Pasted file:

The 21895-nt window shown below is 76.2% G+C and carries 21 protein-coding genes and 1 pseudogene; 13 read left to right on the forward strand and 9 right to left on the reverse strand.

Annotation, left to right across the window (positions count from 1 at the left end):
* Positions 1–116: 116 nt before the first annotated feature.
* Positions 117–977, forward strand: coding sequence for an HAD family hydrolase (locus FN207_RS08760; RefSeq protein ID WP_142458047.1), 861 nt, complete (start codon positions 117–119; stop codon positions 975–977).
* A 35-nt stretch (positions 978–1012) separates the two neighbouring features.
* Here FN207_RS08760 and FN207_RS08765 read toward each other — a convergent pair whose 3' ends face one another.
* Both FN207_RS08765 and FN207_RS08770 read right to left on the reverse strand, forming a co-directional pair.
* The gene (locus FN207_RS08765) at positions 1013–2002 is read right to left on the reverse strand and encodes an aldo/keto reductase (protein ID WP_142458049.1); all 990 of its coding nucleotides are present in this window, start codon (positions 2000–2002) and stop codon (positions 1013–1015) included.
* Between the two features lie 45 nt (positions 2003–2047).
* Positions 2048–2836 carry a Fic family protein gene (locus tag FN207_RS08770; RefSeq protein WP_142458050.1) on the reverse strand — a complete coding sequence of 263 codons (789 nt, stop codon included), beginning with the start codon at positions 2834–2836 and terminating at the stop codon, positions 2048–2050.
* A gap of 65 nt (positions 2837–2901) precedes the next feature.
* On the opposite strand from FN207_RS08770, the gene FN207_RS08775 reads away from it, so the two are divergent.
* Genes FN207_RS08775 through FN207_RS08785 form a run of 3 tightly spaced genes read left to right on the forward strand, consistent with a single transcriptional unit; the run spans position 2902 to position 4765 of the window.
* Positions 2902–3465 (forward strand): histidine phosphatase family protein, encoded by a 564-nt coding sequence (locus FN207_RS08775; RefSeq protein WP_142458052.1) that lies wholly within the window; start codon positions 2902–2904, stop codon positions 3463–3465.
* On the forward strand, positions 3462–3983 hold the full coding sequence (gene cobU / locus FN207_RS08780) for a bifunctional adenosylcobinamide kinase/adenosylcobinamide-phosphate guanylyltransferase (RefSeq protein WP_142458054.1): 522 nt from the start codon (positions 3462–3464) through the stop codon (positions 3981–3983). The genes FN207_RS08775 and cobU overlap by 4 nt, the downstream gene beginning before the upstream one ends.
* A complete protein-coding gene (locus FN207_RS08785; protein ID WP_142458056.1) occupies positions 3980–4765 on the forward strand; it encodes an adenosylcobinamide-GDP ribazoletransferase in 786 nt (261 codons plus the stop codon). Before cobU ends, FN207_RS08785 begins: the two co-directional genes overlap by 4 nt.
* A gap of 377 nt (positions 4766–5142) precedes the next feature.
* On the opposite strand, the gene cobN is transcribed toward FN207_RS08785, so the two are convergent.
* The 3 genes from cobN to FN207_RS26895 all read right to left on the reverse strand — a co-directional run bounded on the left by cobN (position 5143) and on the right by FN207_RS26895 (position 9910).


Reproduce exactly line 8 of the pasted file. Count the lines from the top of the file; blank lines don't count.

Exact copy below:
* The gene (locus FN207_RS08765) at positions 1013–2002 is read right to left on the reverse strand and encodes an aldo/keto reductase (protein ID WP_142458049.1); all 990 of its coding nucleotides are present in this window, start codon (positions 2000–2002) and stop codon (positions 1013–1015) included.